Some things I have noticed with all of the debaters are they all agree something must be done and all of them have cushy jobs with no threat of unemployment or lack of services as they discuss the issue. They all profess to have “faith” in the American people and our resolve to bounce back and overcome this crisis. I too believe God did not bring us this far to leave us.
Some say we should do nothing to help the economy, it will work itself out. Some say give breaks to those who have and they in turn will later help the poor. Some say we need a combination of both as they tell the public anything we do will take time. All of them are correct in their arguments but to the person that has lost unemployment payments, it doesn’t matter because they are in a depression. To the person about to lose unemployment payments it doesn’t matter because they too are in a depression. To the person who just got the lay-off notice it sounds good as their anxiety rises because they are now in a recession. For elected officials, having to lay off employees is a horrible nightmare because they know the people being impacted by the decision. To the citizens hearing that police officers, firefighters, trash and library services are being cut, to them it is a terrible recession. To citizens hearing that teachers are losing their jobs puts parents in a panic mode because “little Johnny is not doing so well now.” The large businesses listening to the debate are saying they need people with jobs to purchase their goods and services. The businesses providing food and service to the needy are saying they are short on donations so they cannot help. This brings me back to the statement “faith without works is dead”. All of them have faith and hope but some do not want to put it into action. For those elected officials who do not want to put action into the “stimulus recovery plan” then keep your mouth shut and let those who have faith in their actions move forward. To the lady who told President Obama in Fort Meyer, Florida, “I’m homeless living in my car. I need a home with a kitchen to cook food for my family, can you help?” That lady does not need more debate, she needs help now. There was a man in the same meeting who said “I was making $3,000 a month but I am now only getting $1,000 from unemployment. Can you make it easier for us to get other assistance without being told I make too much money?” He needs help now. Or the young man who is working in a low wage job but has no medical insurance needs help now. To the congress and representatives in Sacramento I say the people could care less about your commitment to having debates and your principles. They could care less about your party affiliation or the next election. They are trying to understand why they cannot get help from their government that they gave to while working. They had faith in the system so they gave in hope of never needing the service. They want you to have the faith of Abraham to follow through on your faith. So please pass a “Stimulus Plan” and restore the “faith” of the people in our government by putting people back to work.
Tribute to Oliver P. Roemer
My Mentor at Edison
Many of you know of my employment with California Electric Company and then with Southern California Edison after the merger. What you have not read or heard much about is the man who tapped me for my introduction into the power of position within a company and community service. Well the man I came to know at Edison was Oliver P. Roemer who was appointed Eastern Division Manager for SCE in Rialto on Pepper Ave. I was working as a chauffeur/garage attendant with the responsibility of caring for his transportation. It was out of that contact that he suggested to my boss that they offer me the opportunity to become Edison’s first African American Meter Reader. With that under my belt he suggested that I become a scout leader with a troop at Muscott Elementary School on the Westside of San Bernardino.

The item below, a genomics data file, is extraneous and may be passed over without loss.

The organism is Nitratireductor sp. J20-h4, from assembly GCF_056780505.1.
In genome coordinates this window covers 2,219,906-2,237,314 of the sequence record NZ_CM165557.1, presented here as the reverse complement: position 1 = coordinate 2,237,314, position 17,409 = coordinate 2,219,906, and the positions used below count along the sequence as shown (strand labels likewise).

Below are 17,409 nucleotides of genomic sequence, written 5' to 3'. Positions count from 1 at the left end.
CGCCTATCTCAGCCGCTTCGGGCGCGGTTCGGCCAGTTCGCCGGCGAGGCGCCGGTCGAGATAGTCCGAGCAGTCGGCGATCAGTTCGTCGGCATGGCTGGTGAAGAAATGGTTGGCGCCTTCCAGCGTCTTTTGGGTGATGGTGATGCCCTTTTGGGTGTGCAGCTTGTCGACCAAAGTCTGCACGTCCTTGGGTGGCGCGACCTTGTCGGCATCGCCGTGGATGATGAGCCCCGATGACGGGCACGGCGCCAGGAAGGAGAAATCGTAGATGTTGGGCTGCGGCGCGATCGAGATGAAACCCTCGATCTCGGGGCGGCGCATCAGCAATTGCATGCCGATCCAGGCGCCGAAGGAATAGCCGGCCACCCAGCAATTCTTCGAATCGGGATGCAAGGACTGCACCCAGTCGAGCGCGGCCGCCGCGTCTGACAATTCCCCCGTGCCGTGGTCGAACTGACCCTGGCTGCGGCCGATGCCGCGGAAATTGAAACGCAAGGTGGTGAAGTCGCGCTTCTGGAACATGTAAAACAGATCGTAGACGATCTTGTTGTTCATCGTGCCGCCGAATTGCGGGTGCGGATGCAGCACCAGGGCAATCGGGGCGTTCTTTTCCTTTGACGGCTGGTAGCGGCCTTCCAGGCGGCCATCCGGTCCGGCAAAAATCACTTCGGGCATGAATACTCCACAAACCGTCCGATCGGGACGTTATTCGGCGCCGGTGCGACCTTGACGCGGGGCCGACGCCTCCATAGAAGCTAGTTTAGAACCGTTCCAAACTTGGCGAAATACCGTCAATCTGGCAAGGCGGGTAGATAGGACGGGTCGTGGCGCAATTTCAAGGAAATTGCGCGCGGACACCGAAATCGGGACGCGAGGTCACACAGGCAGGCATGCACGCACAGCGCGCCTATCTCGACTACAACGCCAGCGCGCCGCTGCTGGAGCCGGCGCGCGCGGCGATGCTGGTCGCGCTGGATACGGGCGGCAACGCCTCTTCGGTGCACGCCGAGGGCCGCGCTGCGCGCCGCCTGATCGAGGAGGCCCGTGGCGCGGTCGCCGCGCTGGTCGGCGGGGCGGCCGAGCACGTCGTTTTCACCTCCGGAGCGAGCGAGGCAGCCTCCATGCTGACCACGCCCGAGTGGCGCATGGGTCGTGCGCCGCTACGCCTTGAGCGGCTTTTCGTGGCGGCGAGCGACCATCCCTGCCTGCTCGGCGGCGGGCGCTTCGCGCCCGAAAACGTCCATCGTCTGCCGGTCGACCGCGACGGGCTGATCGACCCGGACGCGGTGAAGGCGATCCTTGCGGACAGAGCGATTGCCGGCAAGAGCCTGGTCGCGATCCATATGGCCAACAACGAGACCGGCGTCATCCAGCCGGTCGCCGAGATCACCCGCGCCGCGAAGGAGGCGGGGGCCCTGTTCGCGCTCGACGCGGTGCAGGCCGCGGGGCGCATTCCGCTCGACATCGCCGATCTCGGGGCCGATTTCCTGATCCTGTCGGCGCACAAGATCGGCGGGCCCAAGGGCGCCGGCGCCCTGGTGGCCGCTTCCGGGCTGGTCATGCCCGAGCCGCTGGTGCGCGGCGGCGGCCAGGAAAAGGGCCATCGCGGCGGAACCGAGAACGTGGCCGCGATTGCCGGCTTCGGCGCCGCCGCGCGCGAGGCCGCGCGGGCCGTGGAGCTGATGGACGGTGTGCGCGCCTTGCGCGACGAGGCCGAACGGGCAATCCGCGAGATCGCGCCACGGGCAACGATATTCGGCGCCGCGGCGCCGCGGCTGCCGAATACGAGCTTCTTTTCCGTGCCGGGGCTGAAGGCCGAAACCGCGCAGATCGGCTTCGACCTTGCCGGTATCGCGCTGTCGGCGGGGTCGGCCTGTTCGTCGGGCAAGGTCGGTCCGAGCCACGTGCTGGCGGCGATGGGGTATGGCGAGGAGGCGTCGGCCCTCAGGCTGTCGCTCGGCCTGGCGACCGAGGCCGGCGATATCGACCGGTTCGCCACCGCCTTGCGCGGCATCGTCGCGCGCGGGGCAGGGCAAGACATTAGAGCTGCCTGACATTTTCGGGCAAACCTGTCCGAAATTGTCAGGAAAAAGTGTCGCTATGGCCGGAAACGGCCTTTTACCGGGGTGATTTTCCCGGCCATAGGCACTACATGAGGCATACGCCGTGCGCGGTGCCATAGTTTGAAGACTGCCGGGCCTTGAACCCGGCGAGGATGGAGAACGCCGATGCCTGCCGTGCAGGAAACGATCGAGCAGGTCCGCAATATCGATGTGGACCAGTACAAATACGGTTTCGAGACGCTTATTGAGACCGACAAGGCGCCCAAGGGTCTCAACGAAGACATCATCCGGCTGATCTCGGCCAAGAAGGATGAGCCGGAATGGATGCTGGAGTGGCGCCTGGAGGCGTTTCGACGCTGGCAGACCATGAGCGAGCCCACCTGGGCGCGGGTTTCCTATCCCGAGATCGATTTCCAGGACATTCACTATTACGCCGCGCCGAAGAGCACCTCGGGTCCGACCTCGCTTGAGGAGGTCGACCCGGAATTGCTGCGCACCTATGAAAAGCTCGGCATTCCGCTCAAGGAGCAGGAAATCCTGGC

I did not know that companies and individuals were interested in our communities with such care and resources to help. Mr. Roemer not only got me involved but allowed me to expand my involvement as the need presented itself for the good of the community. When the troop needed money and adult leaders to go to summer camp, Mr. Roemer helped raise the fees and got my supervisor to approve my time off with pay. When the United Way needed a spokesperson the tell company employees to give their fairshare under payroll deductions, it was Mr. Roemer who said get Hardy Brown to tell of his experience. I got the opportunity to help Mr. Roemer when he ran for the West San Bernardino Water District Board of Directors, an elected position. It was a no brainier for me to help this civic minded individual who had done so much to change the face of Edison, the Boy Scouts and the United Way in the Inland Empire. Many people talked about helping the minority community but Mr. Roemer was a doer. It was under his leadership that many more Blacks were hired at Edison and later promoted. The thing I learned from him was civic responsibility of an individual and a company. Most companies today will purchase a table at your dinner but will not encourage their employees to get involved. Mr. Roemer also understood that my immediate supervisor was not appreciative of my perceived status in the company and community, so he protected me without me knowing it. It was his example that I have carried all of my life with Kaiser Permanente and at the Black Voice News. Well I got the news last week from Don Griggs that Mr. Oliver P. Roemer had passed away in Davis, California. For many years he lived in Rialto with his family. To the family I say he was a great leader for the cause of business and individual responsibility, to community and neighbors regardless of one’s color, race or status.
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